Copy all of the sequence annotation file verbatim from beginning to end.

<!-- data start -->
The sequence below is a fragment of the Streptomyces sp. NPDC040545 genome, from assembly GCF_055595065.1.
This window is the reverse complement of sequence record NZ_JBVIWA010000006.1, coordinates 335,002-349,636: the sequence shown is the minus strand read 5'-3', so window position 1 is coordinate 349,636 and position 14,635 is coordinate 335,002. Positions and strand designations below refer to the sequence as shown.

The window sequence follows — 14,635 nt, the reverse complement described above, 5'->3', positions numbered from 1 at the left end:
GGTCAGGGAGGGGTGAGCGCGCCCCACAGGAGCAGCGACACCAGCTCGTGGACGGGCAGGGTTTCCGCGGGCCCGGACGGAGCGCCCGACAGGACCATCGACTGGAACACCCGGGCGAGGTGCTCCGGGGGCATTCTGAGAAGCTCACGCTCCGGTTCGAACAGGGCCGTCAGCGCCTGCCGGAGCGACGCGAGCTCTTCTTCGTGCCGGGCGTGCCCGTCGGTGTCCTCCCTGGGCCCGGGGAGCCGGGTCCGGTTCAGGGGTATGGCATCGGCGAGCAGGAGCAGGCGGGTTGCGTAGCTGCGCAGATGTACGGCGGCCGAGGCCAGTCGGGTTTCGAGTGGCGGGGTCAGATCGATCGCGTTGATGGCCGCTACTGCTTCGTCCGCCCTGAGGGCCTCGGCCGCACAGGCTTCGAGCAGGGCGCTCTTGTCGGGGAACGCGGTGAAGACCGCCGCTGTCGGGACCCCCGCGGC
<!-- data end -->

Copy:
The sequence below is a fragment of the Streptomyces sp. NPDC040545 genome, from assembly GCF_055595065.1.
This window is the reverse complement of sequence record NZ_JBVIWA010000006.1, coordinates 335,002-349,636: the sequence shown is the minus strand read 5'-3', so window position 1 is coordinate 349,636 and position 14,635 is coordinate 335,002. Positions and strand designations below refer to the sequence as shown.

The window sequence follows — 14,635 nt, the reverse complement described above, 5'->3', positions numbered from 1 at the left end:
GGTCAGGGAGGGGTGAGCGCGCCCCACAGGAGCAGCGACACCAGCTCGTGGACGGGCAGGGTTTCCGCGGGCCCGGACGGAGCGCCCGACAGGACCATCGACTGGAACACCCGGGCGAGGTGCTCCGGGGGCATTCTGAGAAGCTCACGCTCCGGTTCGAACAGGGCCGTCAGCGCCTGCCGGAGCGACGCGAGCTCTTCTTCGTGCCGGGCGTGCCCGTCGGTGTCCTCCCTGGGCCCGGGGAGCCGGGTCCGGTTCAGGGGTATGGCATCGGCGAGCAGGAGCAGGCGGGTTGCGTAGCTGCGCAGATGTACGGCGGCCGAGGCCAGTCGGGTTTCGAGTGGCGGGGTCAGATCGATCGCGTTGATGGCCGCTACTGCTTCGTCCGCCCTGAGGGCCTCGGCCGCACAGGCTTCGAGCAGGGCGCTCTTGTCGGGGAACGCGGTGAAGACCGCCGCTGTCGGGACCCCCGCGGC